Iran Begins Cyber Attacks Against U.S. Government Websites, Leaves Nuclear Deal.

The homepage for the U.S. Federal Depository Library Program went offline and displayed a message purporting to be from hackers in Iran.

Raft of Low Level Attacks Defaces Home Pages and Brings Down Websites.

A series of low-level cyber-attacks on U.S. government websites over the weekend may be the beginning of Iran’s threatened retaliation for the death of General Qassem Soleimani, who was killed in a U.S. remotely piloted aircraft strike while he visited Iraq last week. The Iranian government also announced it was leaving a 2015 agreement that prohibited the enrichment of uranium, a move that could signal renewed Iranian activity in the development of nuclear weapons.

The Federal Depository Library at www.fdlp.gov was offline as of Sunday, January 5, 2020 at 1500 local time in the Midwestern U.S. The website home page showed a message that said, “ERROR 521: Web Server is Down”. Some media reports, including CBS and CNN, reported that the website briefly displayed anti-American messages, including a defaced photo of U.S. President Donald Trump and an Iranian flag. The images are no longer visible in the U.S. on the Federal Depository Library website, only the error message as the website remains offline.

The Federal Depository Website homepage as it appeared briefly on Saturday, January 4 in the U.S. following an Iranian cyber-attack. (Photo: Screen shot via Federal Depository Website)

In a statement published Saturday, January 4, 2020, on the official Department of Homeland Security website, Acting Secretary of Homeland Security Chad F. Wolf said that, “At this time there is no specific, credible threat against the homeland. The Department issued this bulletin to inform, share protective measures, and reassure the American public, state and local governments, and private sector partners that the Department of Homeland Security is actively monitoring and preparing for any specific, credible threat, should one arise”.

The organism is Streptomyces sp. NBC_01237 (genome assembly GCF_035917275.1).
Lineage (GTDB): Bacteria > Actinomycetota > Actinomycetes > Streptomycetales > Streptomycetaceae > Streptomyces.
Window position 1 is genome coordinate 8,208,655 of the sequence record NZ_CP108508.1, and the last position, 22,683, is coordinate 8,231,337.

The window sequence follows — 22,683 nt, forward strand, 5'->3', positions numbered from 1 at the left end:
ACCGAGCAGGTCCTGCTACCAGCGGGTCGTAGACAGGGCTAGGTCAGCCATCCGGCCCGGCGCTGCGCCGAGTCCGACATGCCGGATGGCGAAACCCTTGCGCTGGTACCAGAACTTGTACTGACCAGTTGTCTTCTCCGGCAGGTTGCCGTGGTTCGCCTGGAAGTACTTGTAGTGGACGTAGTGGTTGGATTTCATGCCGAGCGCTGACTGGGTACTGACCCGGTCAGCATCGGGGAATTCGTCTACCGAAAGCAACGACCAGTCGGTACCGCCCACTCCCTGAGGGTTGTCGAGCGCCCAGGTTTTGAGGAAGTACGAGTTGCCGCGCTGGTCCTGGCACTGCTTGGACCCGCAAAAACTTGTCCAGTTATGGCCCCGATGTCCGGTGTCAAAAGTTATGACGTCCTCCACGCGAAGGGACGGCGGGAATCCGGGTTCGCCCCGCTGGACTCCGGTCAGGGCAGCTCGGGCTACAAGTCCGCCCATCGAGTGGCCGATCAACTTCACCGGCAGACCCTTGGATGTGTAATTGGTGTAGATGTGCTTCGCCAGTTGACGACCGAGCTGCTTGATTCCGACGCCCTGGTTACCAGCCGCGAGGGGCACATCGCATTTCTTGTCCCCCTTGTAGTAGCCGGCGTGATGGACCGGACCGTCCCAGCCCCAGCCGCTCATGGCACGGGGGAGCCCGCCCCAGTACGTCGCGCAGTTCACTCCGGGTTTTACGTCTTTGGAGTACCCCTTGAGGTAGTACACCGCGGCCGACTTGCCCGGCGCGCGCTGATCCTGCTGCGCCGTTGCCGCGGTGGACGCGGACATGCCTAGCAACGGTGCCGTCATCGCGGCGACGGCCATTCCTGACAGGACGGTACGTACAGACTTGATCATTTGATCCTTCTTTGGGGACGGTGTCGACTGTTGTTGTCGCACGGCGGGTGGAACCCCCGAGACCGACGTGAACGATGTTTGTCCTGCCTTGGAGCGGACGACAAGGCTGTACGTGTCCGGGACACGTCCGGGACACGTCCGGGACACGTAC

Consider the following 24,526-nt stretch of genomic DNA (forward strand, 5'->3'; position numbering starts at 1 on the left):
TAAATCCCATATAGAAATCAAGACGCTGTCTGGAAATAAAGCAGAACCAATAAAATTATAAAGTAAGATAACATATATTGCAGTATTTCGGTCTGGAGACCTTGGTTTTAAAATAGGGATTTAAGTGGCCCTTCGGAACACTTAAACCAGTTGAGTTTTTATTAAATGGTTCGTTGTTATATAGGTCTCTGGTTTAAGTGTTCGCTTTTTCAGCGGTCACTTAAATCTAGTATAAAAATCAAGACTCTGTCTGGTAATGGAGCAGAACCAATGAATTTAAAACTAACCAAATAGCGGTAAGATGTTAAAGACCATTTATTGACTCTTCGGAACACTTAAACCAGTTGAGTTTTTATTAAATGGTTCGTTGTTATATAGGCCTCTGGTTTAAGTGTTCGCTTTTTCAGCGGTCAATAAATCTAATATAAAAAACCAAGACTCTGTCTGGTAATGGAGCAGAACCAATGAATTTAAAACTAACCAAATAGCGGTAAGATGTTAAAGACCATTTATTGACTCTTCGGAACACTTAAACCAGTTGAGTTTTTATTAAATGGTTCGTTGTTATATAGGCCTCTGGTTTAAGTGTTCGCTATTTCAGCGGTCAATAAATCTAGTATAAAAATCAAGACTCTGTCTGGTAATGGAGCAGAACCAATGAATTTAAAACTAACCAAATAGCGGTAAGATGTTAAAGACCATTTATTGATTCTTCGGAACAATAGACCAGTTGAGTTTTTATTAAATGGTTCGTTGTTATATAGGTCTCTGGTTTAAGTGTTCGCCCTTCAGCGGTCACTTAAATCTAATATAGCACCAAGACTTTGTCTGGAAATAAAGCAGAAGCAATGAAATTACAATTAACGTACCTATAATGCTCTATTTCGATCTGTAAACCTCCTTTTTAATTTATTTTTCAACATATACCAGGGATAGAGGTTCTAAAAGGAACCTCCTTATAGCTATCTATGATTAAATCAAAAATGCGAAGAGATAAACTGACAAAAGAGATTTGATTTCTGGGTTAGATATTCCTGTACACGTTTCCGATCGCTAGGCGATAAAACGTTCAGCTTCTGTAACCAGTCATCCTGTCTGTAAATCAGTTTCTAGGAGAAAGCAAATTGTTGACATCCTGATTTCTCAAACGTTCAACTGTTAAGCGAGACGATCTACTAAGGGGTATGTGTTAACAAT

The Federal Depository Website homepage was inoperable on Sunday in the U.S. (Photo: Screen shot via Federal Depository Website)

The U.S. Selective Service System website, at www.sss.gov, was also down as of 1515 local time in the Midwestern U.S. on Sunday, with the page loading incorrectly after a protracted wait. It was not clear whether the system had been compromised by a deliberate cyber-attack, such a denial of service operation, or if an extraordinary volume of traffic prompted by social media stories rumors of the U.S. reinstated the military draft had caused the interruption in service.

Other key U.S. government service websites, including the Internal Revenue Service, the Social Security Administration and the Healthcare.gov websites remained fully operational on Sunday.

The U.S. Selective Service Website homepage was also down on Sunday in the U.S. either as a result of heavy traffic or from possible offensive cyber-strike operations such as a denial of service attack. (Photo: Screen shot via Selective Service Website)

The United States has been active in counter-cyber operations and offensive cyber operations since the mid-1980’s, and may lead the world in cyber-combat capabilities, although countries including Syria, China and Israel have recently expanded cyber-combat capabilities and operations extensively.

In September 1984, during the Reagan administration, the White House issued “National Security Decision Directive Number 145”, or “NSDD-145”. The directive was the beginning of the development of offensive and defensive cyber combat capabilities in the U.S.

Interestingly, the move to establish NSDD-145 is said to, in part, come from then-President Ronald Reagan’s obsession with a Hollywood feature film called, “WarGames” starring Matthew Broderick. The film’s fictional plot follows the online misadventures of a young hacker played by Broderick who unwittingly penetrates the War Operation Planned Response (WOPR) computer and almost starts an accidental nuclear war.



About Tom Demerly 392 Articles
Tom Demerly is a feature writer, journalist, photographer and editorialist who has written articles that are published around the world on TheAviationist.com, TACAIRNET.com, Outside magazine, Business Insider, We Are The Mighty, The Dearborn Press & Guide, National Interest, Russia’s government media outlet Sputnik, and many other publications. Demerly studied journalism at Henry Ford College in Dearborn, Michigan. Tom Demerly served in an intelligence gathering unit as a member of the U.S. Army and Michigan National Guard. His military experience includes being Honor Graduate from the U.S. Army Infantry School at Ft. Benning, Georgia (Cycle C-6-1) and as a Scout Observer in a reconnaissance unit, Company “F”, 425th INF (RANGER/AIRBORNE), Long Range Surveillance Unit (LRSU). Demerly is an experienced parachutist, holds advanced SCUBA certifications, has climbed the highest mountains on three continents and visited all seven continents and has flown several types of light aircraft.